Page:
Whole-genome sequencing projects are increasingly populating the tree of life and characterizing biodiversity(1-4). Sparse taxon sampling has previously been proposed to confound phylogenetic inference(5), and captures only a fraction of the genomic diversity. Here we report a substantial step towards the dense representation of avian phylogenetic and molecular diversity, by analysing 363 genomes from 92.4% of bird families-including 267 newly sequenced genomes produced for phase II of the Bird 10,000 Genomes (B10K) Project. We use this comparative genome dataset in combination with a pipeline that leverages a reference-free whole-genome alignment to identify orthologous regions in greater numbers than has previously been possible and to recognize genomic novelties in particular bird lineages. The densely sampled alignment provides a single-base-pair map of selection, has more than doubled the fraction of bases that are confidently predicted to be under conservation and reveals extensive patterns of weak selection in predominantly non-coding DNA. Our results demonstrate that increasing the diversity of genomes used in comparative studies can reveal more shared and lineage-specific variation, and improve the investigation of genomic characteristics. We anticipate that this genomic resource will offer new perspectives on evolutionary processes in cross-species comparative analyses and assist in efforts to conserve species. A dataset of the genomes of 363 species from the Bird 10,000 Genomes Project shows increased power to detect shared and lineage-specific variation, demonstrating the importance of phylogenetically diverse taxon sampling in whole-genome sequencing.
  • Kratochwil, Claudius F.; Liang, Yipeng; Urban, Sabine; Torres-Dowdall, Julian; Meyer, Axel (2019)
    Color patterns in African cichlid fishes vary spectacularly. Although phylogenetic analysis showed already 30 years ago that many color patterns evolved repeatedly in these adaptive radiations, only recently have we begun to understand the genomic basis of color variation. Horizontal stripe patterns evolved and were lost several times independently across the adaptive radiations of LakeVictoria, Malawi, and Tanganyika and regulatory evolution of agouti-related peptide 2 (agrp2/asip2b) has been linked to this phenotypically labile trait. Here, we asked whether the agrp2 locus exhibits particular characteristics that facilitate divergence in color patterns. Based on comparative genomic analyses, we discovered several recent duplications, insertions, and deletions. Interestingly, one of these events resulted in a tandem duplication of the last exon of agrp2. The duplication likely precedes the EastAfrican radiations that started 8-12 Ma, is not fixed within any of the radiations, and is found to vary even within some species. Moreover, we also observed variation in copy number (two to five copies) and secondary loss of the duplication, illustrating a surprising dynamic at this locus that possibly promoted functional divergence of agrp2. Our work suggests that such instances of exon duplications are a neglected mechanism potentially involved in the repeated evolution and diversification that deserves more attention.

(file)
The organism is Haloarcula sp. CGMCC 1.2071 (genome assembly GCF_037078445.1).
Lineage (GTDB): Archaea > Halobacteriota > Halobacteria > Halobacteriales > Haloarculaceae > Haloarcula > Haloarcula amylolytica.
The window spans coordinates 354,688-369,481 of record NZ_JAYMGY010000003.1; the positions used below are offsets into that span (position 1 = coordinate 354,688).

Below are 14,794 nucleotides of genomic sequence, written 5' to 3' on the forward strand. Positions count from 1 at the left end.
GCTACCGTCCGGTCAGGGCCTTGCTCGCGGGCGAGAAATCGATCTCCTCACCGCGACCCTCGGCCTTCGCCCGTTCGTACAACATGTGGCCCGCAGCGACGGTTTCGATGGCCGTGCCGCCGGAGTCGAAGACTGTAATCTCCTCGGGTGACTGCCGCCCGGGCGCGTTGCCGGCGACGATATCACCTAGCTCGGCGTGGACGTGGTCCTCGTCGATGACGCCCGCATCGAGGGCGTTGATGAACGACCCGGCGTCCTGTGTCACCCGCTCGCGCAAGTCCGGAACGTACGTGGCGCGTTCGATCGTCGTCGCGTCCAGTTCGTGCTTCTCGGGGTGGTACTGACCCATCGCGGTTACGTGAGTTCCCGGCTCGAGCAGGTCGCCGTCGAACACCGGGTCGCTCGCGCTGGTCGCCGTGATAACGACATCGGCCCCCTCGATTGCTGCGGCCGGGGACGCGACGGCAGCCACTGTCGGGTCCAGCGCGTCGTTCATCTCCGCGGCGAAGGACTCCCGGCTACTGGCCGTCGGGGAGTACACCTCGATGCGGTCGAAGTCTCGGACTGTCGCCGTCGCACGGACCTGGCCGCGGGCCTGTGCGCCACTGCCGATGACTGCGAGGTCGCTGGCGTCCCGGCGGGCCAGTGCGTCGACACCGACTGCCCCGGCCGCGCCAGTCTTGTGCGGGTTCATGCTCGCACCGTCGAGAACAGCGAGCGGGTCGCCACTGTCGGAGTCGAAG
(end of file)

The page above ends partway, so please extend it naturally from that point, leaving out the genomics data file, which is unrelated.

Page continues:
• Bolotovskiy, Aleksey A.; Levina, Marina A.; DeFaveri, Jacquelin; Merila, Juha; Levin, Boris A. (2018)
    The three-spined stickleback Gasterosteus aculeatus is an important model for studying microevolution and parallel adaptation to freshwater environments. Marine and freshwater forms differ markedly in their phenotype, especially in the number of lateral plates, which are serially repeated elements of the exoskeleton. In fishes, thyroid hormones are involved in adaptation to salinity, as well as the developmental regulation of serially repeated elements. To study how thyroid hormones influence lateral plate development, we manipulated levels of triiodothyronine and thiourea during early ontogeny in a marine and freshwater population with complete and low plate phenotypes, respectively. The development of lateral plates along the body and keel was heterochronic among experimental groups. Fish with a low dosage of exogenous triiodothyronine and those treated with thiourea exhibited retarded development of bony plates compared to both control fish and those treated with higher a triiodothyronine dosage. Several triiodothyronine-treated individuals of the marine form expressed the partial lateral plate phenotype. Some individuals with delayed development of lateral plates manifested 1-2 extra bony plates located above the main row of lateral plates.